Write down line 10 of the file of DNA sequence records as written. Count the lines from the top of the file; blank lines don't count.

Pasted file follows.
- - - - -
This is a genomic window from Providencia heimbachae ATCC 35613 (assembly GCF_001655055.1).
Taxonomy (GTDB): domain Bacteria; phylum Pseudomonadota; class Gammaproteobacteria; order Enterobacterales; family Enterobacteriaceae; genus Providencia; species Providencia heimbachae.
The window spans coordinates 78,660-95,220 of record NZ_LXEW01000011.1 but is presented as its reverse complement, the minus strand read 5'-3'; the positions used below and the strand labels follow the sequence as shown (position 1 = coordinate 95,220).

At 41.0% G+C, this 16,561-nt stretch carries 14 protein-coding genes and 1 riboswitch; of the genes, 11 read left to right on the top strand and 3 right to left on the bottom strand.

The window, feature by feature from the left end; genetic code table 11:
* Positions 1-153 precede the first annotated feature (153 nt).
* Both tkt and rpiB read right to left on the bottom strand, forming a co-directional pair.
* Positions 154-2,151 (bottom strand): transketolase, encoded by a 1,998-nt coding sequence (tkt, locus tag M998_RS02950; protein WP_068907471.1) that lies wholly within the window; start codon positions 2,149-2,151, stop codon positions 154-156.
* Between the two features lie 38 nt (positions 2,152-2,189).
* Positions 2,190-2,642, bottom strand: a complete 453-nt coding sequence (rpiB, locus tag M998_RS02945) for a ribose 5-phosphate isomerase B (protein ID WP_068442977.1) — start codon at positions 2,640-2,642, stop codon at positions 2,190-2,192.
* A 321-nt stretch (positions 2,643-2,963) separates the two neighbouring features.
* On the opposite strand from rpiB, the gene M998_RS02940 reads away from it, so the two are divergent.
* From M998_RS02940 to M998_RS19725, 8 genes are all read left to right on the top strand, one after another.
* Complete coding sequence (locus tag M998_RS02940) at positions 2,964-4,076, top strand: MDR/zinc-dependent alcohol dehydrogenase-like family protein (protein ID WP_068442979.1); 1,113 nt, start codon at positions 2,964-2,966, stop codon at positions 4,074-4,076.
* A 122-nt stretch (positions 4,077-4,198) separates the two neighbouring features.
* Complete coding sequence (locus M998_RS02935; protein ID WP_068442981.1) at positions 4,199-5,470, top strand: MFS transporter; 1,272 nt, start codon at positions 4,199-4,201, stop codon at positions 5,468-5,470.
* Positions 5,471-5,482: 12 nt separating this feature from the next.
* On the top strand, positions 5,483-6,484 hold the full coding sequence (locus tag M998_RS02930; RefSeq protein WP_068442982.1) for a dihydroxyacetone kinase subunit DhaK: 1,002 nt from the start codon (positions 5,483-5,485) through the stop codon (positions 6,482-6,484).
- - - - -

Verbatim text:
* Positions 2,190-2,642, bottom strand: a complete 453-nt coding sequence (rpiB, locus tag M998_RS02945) for a ribose 5-phosphate isomerase B (protein ID WP_068442977.1) — start codon at positions 2,640-2,642, stop codon at positions 2,190-2,192.